NAJAF, Iraq (Reuters) - The return of anti-U.S. Shi’ite cleric Moqtada al-Sadr from exile elicited a mixture of euphoria and cautious hope among Iraqis on Thursday, with many looking to him to help stabilise the war-torn country.
Hundreds of Sadr’s followers in the holy Shi’ite city of Najaf celebrated his homecoming from Iran, and the possible transformation into a mainstream politician of a man once associated with black-clad death squads that roamed Iraq.
Sadr, who led two uprisings against U.S. forces after the 2003 invasion, cemented his movement’s position in Iraq’s new coalition government after playing a kingmaker role in putting Prime Minister Nuri al-Maliki back in power for a second term.
His return was possible also because of declining U.S. clout ahead of a full military withdrawal by the end of this year.
Sadr’s support of a Maliki return to power is thought to have been brokered at least in part by Iran. Sadr’s years in exile under Iranian patronage may have increased Iranian influence on him. But diplomats say that ultimately he is an Iraqi nationalist, and an unpredictable and enigmatic leader unlikely to pay much heed to the wishes of external players.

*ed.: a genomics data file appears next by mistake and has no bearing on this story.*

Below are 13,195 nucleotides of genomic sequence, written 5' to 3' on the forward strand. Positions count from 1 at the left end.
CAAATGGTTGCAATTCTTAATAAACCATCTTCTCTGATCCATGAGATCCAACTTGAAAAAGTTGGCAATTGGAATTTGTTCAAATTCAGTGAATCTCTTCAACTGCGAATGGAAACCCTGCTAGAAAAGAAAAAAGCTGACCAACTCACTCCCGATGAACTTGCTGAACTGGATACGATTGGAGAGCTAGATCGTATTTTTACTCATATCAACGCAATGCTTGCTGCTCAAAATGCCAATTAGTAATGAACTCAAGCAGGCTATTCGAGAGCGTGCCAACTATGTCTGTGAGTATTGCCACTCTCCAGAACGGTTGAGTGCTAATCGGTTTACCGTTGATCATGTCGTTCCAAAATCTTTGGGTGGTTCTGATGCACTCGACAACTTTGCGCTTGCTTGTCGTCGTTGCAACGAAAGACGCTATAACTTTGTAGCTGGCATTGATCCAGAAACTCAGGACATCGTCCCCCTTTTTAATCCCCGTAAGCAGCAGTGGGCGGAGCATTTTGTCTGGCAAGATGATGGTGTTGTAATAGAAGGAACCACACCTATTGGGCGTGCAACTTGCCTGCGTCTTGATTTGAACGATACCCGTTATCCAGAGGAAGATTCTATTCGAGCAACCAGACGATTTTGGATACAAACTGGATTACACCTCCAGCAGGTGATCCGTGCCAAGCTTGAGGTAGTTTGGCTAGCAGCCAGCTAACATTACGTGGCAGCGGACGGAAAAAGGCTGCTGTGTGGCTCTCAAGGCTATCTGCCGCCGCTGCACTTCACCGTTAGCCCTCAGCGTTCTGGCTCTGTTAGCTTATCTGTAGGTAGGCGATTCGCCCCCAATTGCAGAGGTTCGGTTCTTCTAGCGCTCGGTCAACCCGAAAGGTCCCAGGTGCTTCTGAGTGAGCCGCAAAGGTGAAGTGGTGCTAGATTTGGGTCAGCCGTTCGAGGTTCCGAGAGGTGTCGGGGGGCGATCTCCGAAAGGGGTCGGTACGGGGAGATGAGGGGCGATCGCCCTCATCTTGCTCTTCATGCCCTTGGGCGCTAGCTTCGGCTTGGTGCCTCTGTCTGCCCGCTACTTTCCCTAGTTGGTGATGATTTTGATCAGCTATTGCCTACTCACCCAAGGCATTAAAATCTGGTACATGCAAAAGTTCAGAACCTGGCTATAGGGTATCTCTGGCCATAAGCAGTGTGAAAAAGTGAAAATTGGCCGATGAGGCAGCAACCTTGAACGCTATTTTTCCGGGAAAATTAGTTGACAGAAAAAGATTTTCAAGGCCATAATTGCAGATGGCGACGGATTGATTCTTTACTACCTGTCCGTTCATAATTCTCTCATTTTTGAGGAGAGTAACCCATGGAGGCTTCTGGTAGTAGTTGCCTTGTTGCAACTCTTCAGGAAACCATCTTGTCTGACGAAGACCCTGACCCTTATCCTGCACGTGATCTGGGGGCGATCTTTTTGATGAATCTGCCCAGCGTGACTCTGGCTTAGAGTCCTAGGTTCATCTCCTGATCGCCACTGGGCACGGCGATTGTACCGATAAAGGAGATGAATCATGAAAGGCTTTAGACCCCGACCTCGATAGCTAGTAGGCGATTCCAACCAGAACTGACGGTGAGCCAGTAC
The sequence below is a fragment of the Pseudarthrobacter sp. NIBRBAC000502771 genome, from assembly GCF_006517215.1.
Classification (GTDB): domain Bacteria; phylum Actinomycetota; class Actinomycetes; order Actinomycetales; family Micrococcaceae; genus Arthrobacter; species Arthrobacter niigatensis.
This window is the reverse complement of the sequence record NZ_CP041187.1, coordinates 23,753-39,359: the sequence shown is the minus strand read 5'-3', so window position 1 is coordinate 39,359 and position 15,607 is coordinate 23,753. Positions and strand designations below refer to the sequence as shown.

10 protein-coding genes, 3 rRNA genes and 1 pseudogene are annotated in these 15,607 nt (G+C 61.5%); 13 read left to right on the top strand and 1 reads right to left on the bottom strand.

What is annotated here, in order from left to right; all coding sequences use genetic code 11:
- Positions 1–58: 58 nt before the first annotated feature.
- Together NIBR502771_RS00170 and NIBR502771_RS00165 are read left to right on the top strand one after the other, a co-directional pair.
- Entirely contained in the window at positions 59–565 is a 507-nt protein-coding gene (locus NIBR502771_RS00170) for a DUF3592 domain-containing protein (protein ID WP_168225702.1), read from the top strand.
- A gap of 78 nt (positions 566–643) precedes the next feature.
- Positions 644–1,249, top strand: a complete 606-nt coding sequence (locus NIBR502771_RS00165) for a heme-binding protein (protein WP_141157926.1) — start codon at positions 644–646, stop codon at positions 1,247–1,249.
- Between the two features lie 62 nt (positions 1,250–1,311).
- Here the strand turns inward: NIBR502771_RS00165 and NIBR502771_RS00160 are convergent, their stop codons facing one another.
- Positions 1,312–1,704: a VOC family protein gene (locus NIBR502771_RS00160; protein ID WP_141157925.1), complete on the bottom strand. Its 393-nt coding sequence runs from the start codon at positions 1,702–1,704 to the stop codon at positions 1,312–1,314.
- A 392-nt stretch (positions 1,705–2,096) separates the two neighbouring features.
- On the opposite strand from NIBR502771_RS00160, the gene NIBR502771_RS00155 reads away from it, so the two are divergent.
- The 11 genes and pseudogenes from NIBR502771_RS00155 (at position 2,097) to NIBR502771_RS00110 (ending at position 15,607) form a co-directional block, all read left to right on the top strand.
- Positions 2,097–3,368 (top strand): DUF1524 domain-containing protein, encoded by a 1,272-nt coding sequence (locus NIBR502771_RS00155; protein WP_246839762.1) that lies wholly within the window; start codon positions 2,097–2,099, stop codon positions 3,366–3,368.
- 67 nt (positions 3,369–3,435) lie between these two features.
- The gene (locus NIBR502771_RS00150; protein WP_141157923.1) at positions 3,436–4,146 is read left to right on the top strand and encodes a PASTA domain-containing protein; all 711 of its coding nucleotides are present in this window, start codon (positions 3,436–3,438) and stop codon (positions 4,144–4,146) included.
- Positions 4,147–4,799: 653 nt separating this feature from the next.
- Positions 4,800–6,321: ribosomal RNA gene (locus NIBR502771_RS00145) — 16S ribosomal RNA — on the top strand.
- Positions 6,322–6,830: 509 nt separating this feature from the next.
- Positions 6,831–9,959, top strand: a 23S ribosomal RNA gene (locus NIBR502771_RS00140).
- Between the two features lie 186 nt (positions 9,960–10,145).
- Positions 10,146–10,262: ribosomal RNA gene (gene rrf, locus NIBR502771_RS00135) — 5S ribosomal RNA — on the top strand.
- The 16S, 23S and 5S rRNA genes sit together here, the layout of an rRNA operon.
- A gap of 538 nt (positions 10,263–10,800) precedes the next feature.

His followers were seen to be behind much of the sectarian violence at the height of fighting in 2006-07 between majority Shi’ites and the once dominant Sunnis, and are still regarded with suspicion by many, particularly Washington.
In Baghdad’s sprawling Shi’ite slum of Sadr City, a Sadr stronghold, many rejoiced.
“We Iraqis are delighted at the return of Sayyed and leader Moqtada al-Sadr, above all because he is now part of the political process,” said Sadr City resident Salih al-Daraji, giving Sadr the title accorded in the Islamic world to descendants of the Prophet Mohammed.
“The Sayyed does not differentiate between Sunnis and Shi’ites or Christians; all Iraqis are equals.”